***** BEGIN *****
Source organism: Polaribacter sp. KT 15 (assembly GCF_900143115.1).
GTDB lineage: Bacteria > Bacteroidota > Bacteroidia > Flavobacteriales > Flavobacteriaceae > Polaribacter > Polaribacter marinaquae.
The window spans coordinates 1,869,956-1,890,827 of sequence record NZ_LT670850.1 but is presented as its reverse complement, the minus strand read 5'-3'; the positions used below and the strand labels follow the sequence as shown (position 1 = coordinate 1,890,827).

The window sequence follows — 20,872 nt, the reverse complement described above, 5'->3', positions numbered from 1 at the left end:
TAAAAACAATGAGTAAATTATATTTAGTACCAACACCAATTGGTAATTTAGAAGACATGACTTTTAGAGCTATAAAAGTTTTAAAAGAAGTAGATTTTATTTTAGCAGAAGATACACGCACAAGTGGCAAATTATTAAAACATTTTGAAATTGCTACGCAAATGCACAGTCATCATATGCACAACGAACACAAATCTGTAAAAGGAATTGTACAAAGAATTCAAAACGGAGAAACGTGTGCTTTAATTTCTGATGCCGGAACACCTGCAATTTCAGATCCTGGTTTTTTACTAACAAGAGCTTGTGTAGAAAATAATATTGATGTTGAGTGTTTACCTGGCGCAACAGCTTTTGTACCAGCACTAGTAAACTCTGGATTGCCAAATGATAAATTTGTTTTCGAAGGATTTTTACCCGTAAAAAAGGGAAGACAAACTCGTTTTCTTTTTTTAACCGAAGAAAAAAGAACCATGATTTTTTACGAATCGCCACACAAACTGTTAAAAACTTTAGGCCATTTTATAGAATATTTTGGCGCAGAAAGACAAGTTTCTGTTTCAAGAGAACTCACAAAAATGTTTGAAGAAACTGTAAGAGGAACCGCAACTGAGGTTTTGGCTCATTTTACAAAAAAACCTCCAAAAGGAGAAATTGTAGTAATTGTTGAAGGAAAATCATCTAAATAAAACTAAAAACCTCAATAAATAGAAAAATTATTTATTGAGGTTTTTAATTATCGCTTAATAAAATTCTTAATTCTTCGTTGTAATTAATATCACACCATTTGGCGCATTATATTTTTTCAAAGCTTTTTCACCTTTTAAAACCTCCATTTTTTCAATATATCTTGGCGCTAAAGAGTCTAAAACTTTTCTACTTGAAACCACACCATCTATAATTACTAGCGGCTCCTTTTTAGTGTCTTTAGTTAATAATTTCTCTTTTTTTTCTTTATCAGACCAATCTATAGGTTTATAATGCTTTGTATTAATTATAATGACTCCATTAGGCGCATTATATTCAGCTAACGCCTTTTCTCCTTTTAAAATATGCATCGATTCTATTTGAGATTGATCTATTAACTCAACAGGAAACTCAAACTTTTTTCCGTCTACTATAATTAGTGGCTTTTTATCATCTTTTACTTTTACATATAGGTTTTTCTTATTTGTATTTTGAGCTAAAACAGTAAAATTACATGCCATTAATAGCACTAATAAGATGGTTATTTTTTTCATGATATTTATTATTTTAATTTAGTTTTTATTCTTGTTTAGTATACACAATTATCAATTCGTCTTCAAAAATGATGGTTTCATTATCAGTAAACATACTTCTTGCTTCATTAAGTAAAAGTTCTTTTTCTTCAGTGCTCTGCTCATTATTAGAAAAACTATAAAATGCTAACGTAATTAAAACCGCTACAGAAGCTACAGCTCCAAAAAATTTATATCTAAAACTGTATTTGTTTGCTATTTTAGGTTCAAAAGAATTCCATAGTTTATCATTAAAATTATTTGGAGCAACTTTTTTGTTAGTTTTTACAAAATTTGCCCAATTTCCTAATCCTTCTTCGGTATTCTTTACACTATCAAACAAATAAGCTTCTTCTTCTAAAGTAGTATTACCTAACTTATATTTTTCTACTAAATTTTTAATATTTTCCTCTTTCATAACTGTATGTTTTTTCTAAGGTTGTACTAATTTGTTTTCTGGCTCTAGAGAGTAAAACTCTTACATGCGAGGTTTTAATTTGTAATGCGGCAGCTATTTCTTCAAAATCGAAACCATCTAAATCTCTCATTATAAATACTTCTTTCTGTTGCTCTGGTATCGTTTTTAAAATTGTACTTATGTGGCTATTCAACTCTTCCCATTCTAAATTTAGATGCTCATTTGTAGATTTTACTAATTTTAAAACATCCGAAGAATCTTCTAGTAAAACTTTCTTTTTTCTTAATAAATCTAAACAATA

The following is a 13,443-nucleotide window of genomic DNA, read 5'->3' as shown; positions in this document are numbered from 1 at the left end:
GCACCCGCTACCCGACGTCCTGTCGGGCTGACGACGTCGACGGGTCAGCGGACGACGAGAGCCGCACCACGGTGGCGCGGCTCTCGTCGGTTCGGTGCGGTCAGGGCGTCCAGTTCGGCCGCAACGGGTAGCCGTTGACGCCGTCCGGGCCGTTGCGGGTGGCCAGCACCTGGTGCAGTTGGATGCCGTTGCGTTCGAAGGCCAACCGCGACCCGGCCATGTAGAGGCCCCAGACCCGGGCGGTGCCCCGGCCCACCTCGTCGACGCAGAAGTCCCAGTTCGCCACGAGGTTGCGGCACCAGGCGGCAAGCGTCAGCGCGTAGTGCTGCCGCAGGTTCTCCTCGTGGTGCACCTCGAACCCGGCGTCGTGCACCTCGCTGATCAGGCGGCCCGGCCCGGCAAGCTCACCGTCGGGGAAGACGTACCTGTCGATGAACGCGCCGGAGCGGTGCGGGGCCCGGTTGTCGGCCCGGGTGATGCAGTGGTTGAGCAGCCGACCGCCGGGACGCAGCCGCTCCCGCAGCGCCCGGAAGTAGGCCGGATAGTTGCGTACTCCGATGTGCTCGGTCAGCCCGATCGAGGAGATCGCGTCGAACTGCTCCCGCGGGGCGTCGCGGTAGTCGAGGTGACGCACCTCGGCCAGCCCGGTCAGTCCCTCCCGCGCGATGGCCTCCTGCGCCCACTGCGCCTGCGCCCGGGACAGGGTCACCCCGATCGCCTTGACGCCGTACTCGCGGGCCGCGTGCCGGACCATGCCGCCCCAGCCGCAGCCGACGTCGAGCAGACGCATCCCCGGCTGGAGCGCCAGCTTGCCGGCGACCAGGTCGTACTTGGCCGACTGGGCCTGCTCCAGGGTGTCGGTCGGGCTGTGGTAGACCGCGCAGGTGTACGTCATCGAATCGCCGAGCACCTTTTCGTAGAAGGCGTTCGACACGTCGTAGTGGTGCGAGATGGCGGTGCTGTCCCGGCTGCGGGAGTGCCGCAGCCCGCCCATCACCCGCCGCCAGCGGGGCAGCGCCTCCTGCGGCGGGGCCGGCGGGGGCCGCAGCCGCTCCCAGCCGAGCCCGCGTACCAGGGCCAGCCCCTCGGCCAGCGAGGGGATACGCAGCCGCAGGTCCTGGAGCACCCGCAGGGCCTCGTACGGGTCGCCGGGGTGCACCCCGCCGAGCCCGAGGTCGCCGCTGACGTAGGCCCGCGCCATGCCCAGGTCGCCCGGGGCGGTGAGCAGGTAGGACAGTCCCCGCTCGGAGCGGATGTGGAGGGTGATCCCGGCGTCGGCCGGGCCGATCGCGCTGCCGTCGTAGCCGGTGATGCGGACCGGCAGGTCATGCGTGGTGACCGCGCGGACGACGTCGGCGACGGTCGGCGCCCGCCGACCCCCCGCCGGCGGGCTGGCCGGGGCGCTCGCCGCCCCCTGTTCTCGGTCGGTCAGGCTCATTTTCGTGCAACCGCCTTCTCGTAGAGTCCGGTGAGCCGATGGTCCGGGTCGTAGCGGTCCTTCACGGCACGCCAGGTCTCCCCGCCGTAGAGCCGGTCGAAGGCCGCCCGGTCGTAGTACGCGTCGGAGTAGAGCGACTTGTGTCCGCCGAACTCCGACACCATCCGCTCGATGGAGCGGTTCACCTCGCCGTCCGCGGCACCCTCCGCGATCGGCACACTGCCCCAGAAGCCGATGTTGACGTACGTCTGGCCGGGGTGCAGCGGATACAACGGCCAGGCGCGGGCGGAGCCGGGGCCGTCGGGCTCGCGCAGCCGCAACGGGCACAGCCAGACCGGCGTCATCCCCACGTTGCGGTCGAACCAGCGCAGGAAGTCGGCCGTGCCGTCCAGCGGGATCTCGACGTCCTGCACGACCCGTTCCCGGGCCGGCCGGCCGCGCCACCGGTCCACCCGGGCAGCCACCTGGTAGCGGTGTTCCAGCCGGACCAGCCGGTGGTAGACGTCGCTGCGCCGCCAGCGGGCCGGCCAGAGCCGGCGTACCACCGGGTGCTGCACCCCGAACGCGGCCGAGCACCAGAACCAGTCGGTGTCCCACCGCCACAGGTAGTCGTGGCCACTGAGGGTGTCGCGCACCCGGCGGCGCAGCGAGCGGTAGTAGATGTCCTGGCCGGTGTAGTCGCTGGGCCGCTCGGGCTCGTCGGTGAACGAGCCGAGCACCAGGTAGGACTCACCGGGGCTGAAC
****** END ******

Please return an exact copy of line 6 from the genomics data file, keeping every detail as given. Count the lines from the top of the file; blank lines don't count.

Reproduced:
The following is a 13,443-nucleotide window of genomic DNA, read 5'->3' as shown; positions in this document are numbered from 1 at the left end: